Last week I wrote about my recent experience of living through episode two in the mini-series The Your Child Leaves Home Season. My son just left for his second year of college.
For those of you NOT in this season, my apologies for being “stuck” here currently. And, yes, here’s another Jack’s Smack on the topic.
The Initial Move:
“I followed up, four days later.”
I was not part of my son’s initial move-in to his new apartment. He is a second year at University and decided to move out of the dorms and into a three bedroom apartment. The apartment complex is large and designed specifically to house the Boone NC higher-ed student population. They even provide roommates, should you not have them yourself.
His dad helped with the initial heavy lifting and moved our kid into his place. I followed up, four days later. I am not a fan of long car drives (notice I say drives – being a passenger is ok), but a three hour drive to visit my baby seems reasonable. Three hours in the car for much of anything else – the ROI (return on investment) is debatable.
I need to be clear. I didn’t “tell” my son I would be going to his place. My son, actually, invited me up and was genuinely excited to host me. His viewfinder, I came to understand, was quite different from mine. Mama believed she was going up to put a proverbial red ribbon on the move. I wanted to make sure the clothes were in drawers, the study desk was set up for success, and that there were groceries in the refrigerator. He, on the other hand, wanted to “show off” his new level of independence. His new home.
With two such different agendas, would it be a successful mission?
He didn’t need any help. Or so he thought. Yet I believed he did. Do you see this conundrum? My mother’s perspective is to well,… mother him. Heck, I’ve been doing it for 19 years. I don’t know any other way of being. He, on the other hand, is ready. Ready to do things his way. His way??? WTF?
Transition From Mother To Guest In A Hot Minute:
“I wanted to go in, guns blazing, and organize-organize-organize, I, instead, asked questions.”
Now, growing up the daughter of an over-involved Cuban-immigrant mother, I had no good role model for respecting one’s children’s adult independence (sorry, Mami´, but you know it’s true). Lucky for me I had a fantastic mother-in-law role model. For the 15 or so years of my marriage, I hosted her in my home many times. Even though she was my husband’s mother and accustomed to mothering him and being the matriarch in her home, she kept her opinions (mostly) to herself. At the time, I didn’t realize the vote of confidence that provided me as I took on the role of matriarch in my own home.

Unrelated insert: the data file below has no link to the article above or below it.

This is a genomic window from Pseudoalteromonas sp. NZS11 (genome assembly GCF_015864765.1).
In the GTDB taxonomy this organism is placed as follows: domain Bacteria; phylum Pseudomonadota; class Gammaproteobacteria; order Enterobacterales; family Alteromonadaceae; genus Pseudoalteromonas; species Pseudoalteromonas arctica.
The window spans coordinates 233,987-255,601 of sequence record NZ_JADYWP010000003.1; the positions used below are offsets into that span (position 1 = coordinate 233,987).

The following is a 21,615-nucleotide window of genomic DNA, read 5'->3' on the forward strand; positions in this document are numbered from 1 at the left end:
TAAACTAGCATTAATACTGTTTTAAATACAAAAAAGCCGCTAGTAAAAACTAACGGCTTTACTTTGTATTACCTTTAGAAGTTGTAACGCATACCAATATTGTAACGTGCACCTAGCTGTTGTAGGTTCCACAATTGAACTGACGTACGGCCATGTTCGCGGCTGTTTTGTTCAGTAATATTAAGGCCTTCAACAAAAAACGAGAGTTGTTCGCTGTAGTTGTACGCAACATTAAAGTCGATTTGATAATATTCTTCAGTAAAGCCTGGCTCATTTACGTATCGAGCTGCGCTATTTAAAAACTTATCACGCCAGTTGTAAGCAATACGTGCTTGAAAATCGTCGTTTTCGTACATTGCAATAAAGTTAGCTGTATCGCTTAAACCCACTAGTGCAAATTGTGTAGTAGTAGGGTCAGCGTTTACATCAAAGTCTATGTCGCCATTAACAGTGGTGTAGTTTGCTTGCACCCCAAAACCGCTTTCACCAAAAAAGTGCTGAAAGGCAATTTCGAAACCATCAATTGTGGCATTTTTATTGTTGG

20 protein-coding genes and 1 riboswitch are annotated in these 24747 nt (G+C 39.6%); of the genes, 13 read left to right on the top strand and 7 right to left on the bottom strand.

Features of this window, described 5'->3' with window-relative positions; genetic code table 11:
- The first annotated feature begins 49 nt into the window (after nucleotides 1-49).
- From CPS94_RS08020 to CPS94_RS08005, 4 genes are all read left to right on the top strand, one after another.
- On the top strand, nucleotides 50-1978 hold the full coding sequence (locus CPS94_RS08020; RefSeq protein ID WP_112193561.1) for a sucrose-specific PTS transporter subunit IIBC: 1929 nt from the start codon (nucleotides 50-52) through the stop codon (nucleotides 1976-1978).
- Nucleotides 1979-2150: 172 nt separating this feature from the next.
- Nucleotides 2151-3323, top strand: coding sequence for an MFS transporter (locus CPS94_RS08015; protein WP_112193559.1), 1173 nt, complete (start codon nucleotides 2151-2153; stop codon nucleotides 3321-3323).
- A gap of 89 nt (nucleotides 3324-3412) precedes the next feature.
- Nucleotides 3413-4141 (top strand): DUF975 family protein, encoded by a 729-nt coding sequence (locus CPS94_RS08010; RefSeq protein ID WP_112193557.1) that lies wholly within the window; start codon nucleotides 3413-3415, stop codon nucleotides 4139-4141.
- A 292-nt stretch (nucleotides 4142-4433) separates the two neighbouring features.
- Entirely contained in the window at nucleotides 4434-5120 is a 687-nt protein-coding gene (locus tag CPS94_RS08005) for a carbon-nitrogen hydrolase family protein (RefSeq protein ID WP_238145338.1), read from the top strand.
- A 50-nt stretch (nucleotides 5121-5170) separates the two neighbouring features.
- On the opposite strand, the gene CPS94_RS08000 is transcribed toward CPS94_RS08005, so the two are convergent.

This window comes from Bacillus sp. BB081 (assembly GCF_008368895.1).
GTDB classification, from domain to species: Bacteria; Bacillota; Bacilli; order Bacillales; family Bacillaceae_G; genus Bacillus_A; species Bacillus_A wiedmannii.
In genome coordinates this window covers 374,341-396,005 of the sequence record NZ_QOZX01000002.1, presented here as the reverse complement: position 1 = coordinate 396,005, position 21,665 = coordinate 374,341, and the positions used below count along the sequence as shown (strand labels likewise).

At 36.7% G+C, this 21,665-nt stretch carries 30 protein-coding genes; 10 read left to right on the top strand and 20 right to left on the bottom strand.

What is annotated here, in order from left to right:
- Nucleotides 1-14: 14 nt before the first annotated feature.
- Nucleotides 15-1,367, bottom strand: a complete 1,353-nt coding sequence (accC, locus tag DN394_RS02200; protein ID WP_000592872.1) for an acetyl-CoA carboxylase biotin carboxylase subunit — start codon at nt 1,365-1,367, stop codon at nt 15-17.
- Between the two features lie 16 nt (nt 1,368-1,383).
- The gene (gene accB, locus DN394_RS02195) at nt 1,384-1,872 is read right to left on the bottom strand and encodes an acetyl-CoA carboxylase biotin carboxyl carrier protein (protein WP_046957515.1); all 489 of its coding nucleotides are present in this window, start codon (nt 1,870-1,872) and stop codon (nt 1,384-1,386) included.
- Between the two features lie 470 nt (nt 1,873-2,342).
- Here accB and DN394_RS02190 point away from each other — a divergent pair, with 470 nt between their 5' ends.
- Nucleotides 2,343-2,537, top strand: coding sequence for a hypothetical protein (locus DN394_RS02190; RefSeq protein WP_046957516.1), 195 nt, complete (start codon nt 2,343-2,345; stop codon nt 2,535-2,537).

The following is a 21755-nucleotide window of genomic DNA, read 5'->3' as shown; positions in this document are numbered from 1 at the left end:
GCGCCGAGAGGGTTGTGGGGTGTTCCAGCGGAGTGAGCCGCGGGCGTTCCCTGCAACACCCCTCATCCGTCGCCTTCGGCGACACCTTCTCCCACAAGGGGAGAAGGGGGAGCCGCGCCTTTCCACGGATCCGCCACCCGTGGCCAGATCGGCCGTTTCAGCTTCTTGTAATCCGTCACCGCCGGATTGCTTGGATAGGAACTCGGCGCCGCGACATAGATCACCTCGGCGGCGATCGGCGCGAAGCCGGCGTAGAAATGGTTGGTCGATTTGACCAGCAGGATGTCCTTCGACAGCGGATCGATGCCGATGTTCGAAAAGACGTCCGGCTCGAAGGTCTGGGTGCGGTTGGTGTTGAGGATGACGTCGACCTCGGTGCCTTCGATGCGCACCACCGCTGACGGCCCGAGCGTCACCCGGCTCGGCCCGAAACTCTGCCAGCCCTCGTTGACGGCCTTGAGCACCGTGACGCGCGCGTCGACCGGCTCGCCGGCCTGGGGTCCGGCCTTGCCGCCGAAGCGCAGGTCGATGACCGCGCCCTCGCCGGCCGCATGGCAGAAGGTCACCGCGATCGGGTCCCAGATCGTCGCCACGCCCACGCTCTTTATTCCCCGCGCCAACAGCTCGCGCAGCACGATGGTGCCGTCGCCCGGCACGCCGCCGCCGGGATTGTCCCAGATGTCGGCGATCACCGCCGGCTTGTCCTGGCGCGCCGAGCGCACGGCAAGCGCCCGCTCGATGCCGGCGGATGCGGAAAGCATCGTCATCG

And I know this situation is different. Aidan has three roommates, none of whom are a romantic partner. So while I am not taking a back seat to another significant other, the apartment is still not mine. Unless you count who pays for it.
While I wanted to go in, guns blazing, and organize-organize-organize, I, instead, asked questions. “What is still needed?” “Would a bookshelf help?” “Would a router/satellite set-up make a difference in internet speed?” “How about a shoe rack for the back of the closet door?” I think you get the picture. Rather than “tell”, I choose to ask. Very pointed questions, by the way, and I wonder if to him it felt like the ask I was aiming for versus the parent’s typical tell I was trying to avoid.
I wasn’t there long. My son offered up his new bed to me and I quickly became uncomfortable with the notion of him sleeping on his own couch. The irony of those feelings? Throughout his childhood, I cannot begin to count the number of times, upon waking, I would find my kid on some arbitrary piece of furniture in some random room in my house… a couch in our tv room, a lounge chair on the back deck, a chair-and-a-half piece in the living room. Yet, here, in his new home, that felt wrong to me.
“did my son get what he needed from hosting me?”
Did I Red Ribbon the heck out of his new living quarters?
Yeah, not so much. I do believe I made a positive difference. By the time I left there was a new bookshelf, a router, a shoe rack, and a nightstand by his bed. And though I was just a spectator in the process, the desk was set up and all ready for him. Mostly organized for online gaming, but he assured me the arrangement works well for studying too.
More importantly, did my son get what he needed from hosting me? Did it turn out okay for him? I guess the proof will be if I am invited back. Stay tuned.